In January 2018, the Women’s Sports Foundation published “Teen Sport in America: Why Participation Matters” (Teen Sport Report), which found that nearly 40 percent of girls do not participate in sport. In one of its evidence-based policy recommendations, the report put forth that improving girls’ participation in sport is vital for academic achievement, psychological well-being and physical health.
Now, the 2019 Australian Youth Confidence Report echoes that sentiment for teenage girls on the other side of the globe. The report, released in May, found that one in every two Australian girls are quitting sport by age 15, and that between the ages of 11-17, girls are playing nearly an hour less per day than boys of the same age.
Like WSF’s Teen Sport Report, the Australian study also observed the positive effects that sport has on girls, particularly in their teen years when societal pressures are higher than ever. Per the Australian Youth Confidence Report, two-thirds of girls surveyed acknowledged that sport can make them feel more confident, more resilient and better about themselves.
“Our research tells us participation in teen sport nurtures perseverance, resilience and confidence; essential skills teen girls need now and in the future,” Mim Hayson, Suncorp’s EGM Brand & Marketing, told the Australian Ministry of Sport. “This, in turn, can have a real positive impact on their health and wellbeing, career prospects and financial security moving forward.”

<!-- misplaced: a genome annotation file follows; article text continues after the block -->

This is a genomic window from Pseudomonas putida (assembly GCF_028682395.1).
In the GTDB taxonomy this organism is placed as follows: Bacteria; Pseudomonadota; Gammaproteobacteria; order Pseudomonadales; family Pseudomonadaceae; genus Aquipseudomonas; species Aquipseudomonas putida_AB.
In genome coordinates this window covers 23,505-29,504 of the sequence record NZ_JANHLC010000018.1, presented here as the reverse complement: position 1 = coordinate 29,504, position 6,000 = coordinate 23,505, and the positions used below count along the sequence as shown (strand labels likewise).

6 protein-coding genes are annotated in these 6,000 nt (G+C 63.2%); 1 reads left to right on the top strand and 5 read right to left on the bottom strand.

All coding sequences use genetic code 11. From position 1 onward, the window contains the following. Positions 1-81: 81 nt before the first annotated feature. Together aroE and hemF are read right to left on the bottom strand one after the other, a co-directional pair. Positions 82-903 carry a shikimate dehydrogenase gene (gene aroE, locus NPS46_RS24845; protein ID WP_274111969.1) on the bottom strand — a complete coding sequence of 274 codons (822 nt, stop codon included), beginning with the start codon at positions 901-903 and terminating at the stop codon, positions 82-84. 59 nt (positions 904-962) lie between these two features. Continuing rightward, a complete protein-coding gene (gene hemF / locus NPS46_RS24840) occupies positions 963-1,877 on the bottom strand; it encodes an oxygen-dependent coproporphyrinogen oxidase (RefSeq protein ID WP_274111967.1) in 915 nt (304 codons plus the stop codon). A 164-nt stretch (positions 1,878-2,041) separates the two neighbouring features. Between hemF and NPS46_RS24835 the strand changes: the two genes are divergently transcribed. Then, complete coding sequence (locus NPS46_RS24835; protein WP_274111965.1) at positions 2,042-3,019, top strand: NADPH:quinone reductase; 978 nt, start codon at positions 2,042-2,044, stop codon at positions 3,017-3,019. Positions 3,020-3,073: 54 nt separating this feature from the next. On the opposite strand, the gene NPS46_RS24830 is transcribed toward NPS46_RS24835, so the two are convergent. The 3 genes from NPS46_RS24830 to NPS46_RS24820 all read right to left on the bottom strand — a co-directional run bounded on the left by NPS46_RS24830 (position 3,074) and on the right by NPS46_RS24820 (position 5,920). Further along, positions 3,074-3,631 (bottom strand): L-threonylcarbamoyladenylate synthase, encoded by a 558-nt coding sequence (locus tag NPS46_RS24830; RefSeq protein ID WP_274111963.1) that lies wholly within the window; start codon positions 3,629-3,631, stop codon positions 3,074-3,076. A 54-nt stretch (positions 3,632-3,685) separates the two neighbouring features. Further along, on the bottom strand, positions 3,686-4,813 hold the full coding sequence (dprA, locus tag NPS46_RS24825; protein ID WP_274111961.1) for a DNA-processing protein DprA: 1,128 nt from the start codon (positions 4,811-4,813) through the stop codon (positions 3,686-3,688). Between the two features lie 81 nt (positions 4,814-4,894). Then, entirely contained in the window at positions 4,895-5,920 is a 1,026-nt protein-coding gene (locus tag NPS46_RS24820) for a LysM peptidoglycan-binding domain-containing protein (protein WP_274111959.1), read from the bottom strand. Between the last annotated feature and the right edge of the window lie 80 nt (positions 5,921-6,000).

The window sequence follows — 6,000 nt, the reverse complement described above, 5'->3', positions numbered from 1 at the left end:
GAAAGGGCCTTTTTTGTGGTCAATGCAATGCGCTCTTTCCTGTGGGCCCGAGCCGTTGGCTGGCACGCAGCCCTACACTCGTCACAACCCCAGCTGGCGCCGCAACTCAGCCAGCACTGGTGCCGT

Teen Sport Report had similar findings for girls in the U.S. Additionally, it delved deeper into the material, analyzing the different effects that specific sports had on the overall well-being of teens:
“Findings linked sports participation to positive physical health. Teens who played sports were more likely to have a healthy diet — eating breakfast, and fruits and vegetables, daily — get ample daily physical activity, and sleep at least seven hours per night. All of these have been identified as important factors in preventing obesity and related diseases … Sports participation was directly related to teens having a more positive attitude toward schoolwork, improved academic performance and higher grades, and higher aspirations for earning a college degree and post-college education specialization. In addition, our study showed that teens who played sports fared better than non-athletes on multiple markers of psychological health, including high self-esteem and stronger social connections, such as higher levels of social support and fewer feelings of loneliness.”
It is important to note the parallels between these two studies despite the fact that they were conducted a year apart on opposite sides of the world. The bottom line remains: We need to ensure that teenage girls have the support and encouragement they need to get in and stay in the game.
To read “Teen Sport in America: Why Participation Matters,” please click here.